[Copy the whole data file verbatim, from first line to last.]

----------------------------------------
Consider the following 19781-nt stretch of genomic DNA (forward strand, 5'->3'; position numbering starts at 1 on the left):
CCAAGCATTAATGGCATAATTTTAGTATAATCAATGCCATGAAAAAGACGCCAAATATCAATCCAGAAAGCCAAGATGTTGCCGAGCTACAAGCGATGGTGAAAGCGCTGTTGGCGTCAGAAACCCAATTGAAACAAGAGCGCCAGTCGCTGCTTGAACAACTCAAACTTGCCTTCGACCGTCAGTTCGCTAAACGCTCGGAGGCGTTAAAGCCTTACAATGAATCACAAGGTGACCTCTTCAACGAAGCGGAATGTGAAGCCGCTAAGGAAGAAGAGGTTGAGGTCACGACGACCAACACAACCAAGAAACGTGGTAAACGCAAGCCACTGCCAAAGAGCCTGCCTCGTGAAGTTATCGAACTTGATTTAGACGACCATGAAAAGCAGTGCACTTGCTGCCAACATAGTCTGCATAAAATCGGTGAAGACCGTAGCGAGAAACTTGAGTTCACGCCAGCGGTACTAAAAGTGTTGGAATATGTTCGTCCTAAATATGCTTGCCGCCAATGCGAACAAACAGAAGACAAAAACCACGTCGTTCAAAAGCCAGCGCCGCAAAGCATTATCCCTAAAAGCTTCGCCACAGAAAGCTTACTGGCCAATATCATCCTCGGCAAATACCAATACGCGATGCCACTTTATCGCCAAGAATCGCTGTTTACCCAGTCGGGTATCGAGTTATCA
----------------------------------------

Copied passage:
Consider the following 19781-nt stretch of genomic DNA (forward strand, 5'->3'; position numbering starts at 1 on the left):
CCAAGCATTAATGGCATAATTTTAGTATAATCAATGCCATGAAAAAGACGCCAAATATCAATCCAGAAAGCCAAGATGTTGCCGAGCTACAAGCGATGGTGAAAGCGCTGTTGGCGTCAGAAACCCAATTGAAACAAGAGCGCCAGTCGCTGCTTGAACAACTCAAACTTGCCTTCGACCGTCAGTTCGCTAAACGCTCGGAGGCGTTAAAGCCTTACAATGAATCACAAGGTGACCTCTTCAACGAAGCGGAATGTGAAGCCGCTAAGGAAGAAGAGGTTGAGGTCACGACGACCAACACAACCAAGAAACGTGGTAAACGCAAGCCACTGCCAAAGAGCCTGCCTCGTGAAGTTATCGAACTTGATTTAGACGACCATGAAAAGCAGTGCACTTGCTGCCAACATAGTCTGCATAAAATCGGTGAAGACCGTAGCGAGAAACTTGAGTTCACGCCAGCGGTACTAAAAGTGTTGGAATATGTTCGTCCTAAATATGCTTGCCGCCAATGCGAACAAACAGAAGACAAAAACCACGTCGTTCAAAAGCCAGCGCCGCAAAGCATTATCCCTAAAAGCTTCGCCACAGAAAGCTTACTGGCCAATATCATCCTCGGCAAATACCAATACGCGATGCCACTTTATCGCCAAGAATCGCTGTTTACCCAGTCGGGTATCGAGTTATCA